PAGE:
Pilot training for when it is time to stop trying might not be a bad idea
The other day, I drove my car onto the taxiway at our local airport to watch my friend depart in a Piper Arrow, because, well…. because it never gets old watching a plane take off, right? I positioned myself where I thought he would break ground and waited for the takeoff roll. Well, I was correct about where he would reach takeoff speed, but instead of breaking the surly bonds of earth, he abruptly chopped the power and came to a screeching halt right in front of me. Thank goodness pilot training includes the dreaded aborted takeoff, even in a small single engine Arrow.
Apparently, the door popped open at the most inconvenient time. The crazy thing, though, is that he actually contemplated continuing the takeoff. His planned total flight time was only 15 minutes, so he had to think about whether an open door was a big enough deal to abort. So in the span of about 3-5 seconds, he debated whether to go or stop. Go or no-go. Training took over and he stopped. Good call. And he simply latched the door, taxied back for another takeoff, and had an uneventful flight to his destination.
Three to five seconds in an Arrow isn’t a major issue, but what about bigger, faster aircraft? You can eat up a whole lot of runway in 3 seconds at 100 kts. We are trained to make fast decisions at those speeds, but sometimes the failure isn’t as obvious as an engine failure or a blown tire. And that’s when things get dicey.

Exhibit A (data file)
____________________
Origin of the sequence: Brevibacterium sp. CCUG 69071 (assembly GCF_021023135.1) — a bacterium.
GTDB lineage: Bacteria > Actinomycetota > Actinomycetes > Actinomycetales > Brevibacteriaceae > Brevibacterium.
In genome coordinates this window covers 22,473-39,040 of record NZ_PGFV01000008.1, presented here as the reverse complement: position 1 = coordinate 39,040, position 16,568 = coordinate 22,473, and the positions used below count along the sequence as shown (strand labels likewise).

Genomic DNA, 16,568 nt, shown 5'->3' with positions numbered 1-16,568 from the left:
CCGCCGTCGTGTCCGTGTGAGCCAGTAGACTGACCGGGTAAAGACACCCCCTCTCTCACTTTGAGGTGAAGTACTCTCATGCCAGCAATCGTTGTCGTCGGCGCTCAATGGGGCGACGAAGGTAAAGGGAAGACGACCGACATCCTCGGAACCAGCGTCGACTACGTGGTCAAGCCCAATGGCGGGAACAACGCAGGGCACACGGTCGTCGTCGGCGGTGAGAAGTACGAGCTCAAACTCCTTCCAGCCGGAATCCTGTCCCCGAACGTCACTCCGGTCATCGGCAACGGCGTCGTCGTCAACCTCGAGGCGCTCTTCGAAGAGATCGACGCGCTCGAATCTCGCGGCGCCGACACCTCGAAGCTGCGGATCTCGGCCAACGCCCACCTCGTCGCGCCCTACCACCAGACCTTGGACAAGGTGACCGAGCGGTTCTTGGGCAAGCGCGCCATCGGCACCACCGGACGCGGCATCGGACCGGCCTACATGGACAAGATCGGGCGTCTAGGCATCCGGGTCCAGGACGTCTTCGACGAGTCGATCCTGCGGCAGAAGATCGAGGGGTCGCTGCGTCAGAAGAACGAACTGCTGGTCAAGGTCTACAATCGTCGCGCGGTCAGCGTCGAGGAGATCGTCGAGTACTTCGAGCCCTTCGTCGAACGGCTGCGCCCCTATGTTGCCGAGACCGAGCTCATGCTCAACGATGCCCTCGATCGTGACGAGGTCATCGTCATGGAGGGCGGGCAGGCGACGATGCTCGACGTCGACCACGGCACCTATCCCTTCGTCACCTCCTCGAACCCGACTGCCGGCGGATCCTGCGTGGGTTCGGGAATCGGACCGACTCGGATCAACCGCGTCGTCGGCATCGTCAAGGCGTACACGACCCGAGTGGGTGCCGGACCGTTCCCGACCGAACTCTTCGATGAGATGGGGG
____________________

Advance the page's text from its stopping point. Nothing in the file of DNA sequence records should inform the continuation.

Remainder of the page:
Case in point: An IAI 1125 Astra SP (Gulfstream 100) was departing Ft Lauderdale Executive in April of this year and they had a very disturbing event happen at rotation. Actually, nothing happened at rotation. That’s why it was so disturbing. The pilot reported that the airplane did not respond when he pulled back the yoke at rotation speed. Apparently he did the right thing and aborted the takeoff without incident, but here’s the kicker. Like my friend, he taxied back to try again.
What? You have an apparent loss of elevator authority and you go back and try again? And THIS time, he lets the speed build up even higher – definitely higher than V1 (a major no-no in professional aviation). So at 130 kts, he is still not getting any indication of rotation and decides to abort for a second time! Well, this time, maximum braking and full reverse were not enough to stop within the remaining runway surface.
The jet passed through the runway overrun area, into the grass, pivoted to the left and finally came to a stop after collapsing the nose and right main landing gear. Nobody was injured but wouldn’t you have some questions that you’d like to ask that crew? I bet the FAA investigators sure did.
Maybe it was the last leg of a long trip. Maybe they were tired and really, really wanted to get home. Whatever the reason for the second takeoff attempt, it shouldn’t have happened. But since the decision was made to try again, at the very least, the crew should have followed what they learned in pilot training. V1 is a go, no go decision. I understand that the “go” decision was eliminated when the plane refused to fly, so that really only left one choice: STOP at V1, not 3-5 seconds later. The crew and passengers were lucky that day. The aircraft owner and insurance company, not so much. But maybe we can all learn from this: Be ready for anything during the takeoff roll. Even if the “anything” is nothing.